In addition to the classic symptoms of PTSD, complex PTSD also has the following symptoms:
- Feeling of deep shame and guilt, lack of self-esteem, negative self-image.
- Feeling light-headed or numb.
- Feeling of alienation (depersonalization).
- Feeling of helplessness, defencelessness and helplessness.
- Feeling of subliminal threat.
- Lack of body awareness up to the blackout of body areas.
- You can’t trust anyone and would prefer to always stay in control.
- You cannot rejoice, do not react to the joy of others, lack of empathy.
- You control your feelings through drugs or alcohol.
- You disconnect yourself internally from what is happening in your environment (dissociated).
- You cannot express your feelings in words.
- You very often deal with thoughts of suicide.
- You spontaneously take risks, do things spontaneously, have problems with aggression and impulse control.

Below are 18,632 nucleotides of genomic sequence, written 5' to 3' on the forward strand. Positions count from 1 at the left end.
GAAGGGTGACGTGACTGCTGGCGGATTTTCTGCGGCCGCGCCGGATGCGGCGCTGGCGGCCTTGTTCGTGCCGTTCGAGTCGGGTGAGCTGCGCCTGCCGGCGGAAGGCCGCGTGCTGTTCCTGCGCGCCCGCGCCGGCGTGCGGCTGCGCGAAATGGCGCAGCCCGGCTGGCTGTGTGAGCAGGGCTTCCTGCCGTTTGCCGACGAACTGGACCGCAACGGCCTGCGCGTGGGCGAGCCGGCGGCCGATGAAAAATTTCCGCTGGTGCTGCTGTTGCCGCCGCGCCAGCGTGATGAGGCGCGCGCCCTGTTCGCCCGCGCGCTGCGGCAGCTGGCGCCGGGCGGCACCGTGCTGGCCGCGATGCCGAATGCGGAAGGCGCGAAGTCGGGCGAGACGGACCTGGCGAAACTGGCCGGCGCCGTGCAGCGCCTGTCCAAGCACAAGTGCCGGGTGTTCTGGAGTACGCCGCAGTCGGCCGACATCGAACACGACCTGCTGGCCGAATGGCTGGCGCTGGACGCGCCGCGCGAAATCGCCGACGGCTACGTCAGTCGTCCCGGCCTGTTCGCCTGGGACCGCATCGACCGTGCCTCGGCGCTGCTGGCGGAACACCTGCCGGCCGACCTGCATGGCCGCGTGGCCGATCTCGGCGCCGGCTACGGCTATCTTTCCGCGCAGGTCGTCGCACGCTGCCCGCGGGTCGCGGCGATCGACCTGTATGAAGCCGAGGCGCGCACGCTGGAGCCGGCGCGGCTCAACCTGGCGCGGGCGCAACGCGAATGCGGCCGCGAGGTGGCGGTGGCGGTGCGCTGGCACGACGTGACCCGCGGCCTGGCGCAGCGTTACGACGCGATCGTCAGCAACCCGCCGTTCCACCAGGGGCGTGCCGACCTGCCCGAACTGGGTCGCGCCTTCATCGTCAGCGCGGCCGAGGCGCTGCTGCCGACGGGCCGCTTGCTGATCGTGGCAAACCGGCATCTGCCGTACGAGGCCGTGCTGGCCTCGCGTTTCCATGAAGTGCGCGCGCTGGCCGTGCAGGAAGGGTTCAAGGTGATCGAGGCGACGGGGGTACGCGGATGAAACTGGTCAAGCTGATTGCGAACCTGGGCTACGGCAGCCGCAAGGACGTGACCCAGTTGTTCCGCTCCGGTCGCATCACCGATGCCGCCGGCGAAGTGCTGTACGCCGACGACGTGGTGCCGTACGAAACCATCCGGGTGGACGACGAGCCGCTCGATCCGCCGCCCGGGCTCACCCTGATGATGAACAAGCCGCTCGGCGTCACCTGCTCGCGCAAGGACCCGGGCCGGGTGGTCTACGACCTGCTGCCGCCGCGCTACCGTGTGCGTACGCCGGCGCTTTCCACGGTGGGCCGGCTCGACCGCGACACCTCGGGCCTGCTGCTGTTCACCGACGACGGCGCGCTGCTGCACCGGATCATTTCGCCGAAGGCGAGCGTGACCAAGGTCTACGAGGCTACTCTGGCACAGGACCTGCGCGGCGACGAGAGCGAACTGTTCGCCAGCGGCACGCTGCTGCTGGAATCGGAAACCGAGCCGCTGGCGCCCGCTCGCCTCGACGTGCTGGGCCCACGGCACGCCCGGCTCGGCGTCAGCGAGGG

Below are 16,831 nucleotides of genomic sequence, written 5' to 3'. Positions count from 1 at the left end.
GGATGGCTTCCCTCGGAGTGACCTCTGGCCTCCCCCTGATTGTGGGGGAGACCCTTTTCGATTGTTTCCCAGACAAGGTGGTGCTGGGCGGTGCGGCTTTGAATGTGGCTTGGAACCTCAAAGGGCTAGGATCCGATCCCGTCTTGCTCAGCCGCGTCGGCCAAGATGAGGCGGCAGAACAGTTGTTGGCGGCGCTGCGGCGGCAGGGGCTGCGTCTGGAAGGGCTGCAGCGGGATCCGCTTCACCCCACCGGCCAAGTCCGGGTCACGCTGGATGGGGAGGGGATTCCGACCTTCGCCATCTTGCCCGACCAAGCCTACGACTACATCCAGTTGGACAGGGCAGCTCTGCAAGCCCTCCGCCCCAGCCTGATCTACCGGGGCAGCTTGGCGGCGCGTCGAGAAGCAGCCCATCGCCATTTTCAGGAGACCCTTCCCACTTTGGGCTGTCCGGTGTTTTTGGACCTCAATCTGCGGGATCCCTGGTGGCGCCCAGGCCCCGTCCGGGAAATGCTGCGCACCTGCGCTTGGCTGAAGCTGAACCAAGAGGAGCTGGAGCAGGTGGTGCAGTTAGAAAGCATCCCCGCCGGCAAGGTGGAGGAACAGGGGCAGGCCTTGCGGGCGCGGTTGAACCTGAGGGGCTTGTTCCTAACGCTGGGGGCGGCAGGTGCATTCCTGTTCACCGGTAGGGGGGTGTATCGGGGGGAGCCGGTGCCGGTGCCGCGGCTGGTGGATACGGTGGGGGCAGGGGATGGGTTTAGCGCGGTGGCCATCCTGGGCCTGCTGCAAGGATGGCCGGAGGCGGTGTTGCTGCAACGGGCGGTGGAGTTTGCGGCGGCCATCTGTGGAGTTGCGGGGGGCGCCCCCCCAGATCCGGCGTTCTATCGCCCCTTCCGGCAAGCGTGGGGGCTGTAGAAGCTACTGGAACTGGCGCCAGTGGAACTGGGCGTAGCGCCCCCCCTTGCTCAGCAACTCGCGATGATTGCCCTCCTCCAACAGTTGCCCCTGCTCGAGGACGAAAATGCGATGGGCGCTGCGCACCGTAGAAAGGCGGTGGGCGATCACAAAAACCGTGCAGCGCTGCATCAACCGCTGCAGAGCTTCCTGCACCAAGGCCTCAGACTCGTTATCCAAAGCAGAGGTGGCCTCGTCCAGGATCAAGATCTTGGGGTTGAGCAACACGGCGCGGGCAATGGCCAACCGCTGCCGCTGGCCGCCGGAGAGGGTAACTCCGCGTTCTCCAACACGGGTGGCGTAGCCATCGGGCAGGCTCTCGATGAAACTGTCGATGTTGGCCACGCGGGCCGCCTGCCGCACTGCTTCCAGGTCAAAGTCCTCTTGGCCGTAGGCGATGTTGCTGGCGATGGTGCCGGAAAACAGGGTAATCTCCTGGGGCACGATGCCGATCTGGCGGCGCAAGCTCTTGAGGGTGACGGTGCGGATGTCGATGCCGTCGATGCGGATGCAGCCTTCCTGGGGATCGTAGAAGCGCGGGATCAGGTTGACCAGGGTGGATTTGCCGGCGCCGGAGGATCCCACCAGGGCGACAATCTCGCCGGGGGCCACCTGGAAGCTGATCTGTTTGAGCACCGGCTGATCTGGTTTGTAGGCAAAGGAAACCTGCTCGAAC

- You have problems with contact to other people. You have the feeling that you don’t belong anywhere and feel like a burden.
- You have problems setting limits and saying no bluntly.
- You feel constantly stressed and under pressure.
- You discover a lot of flaws in yourself and react very vulnerable to rejection.
- You simply don’t know what you need and feel that your needs don’t deserve to be met.
Worsening factors in complex PTSD are:
- The younger the person, the worse the trauma.
- The trauma is caused by the primary caregiver (e.g. the mother).
- The trauma lasts for a long time.
- You are isolated.
- You still have contact with the person or situation that threatens or abuses you.
Worth reading books on the subject are:
Judith Lewis Herman, Trauma and Recovery: The Aftermath of Violence–From Domestic Abuse to Political Terror) 304 pages, $30,58, Basic Books, ISBN-13: 978-0465087303,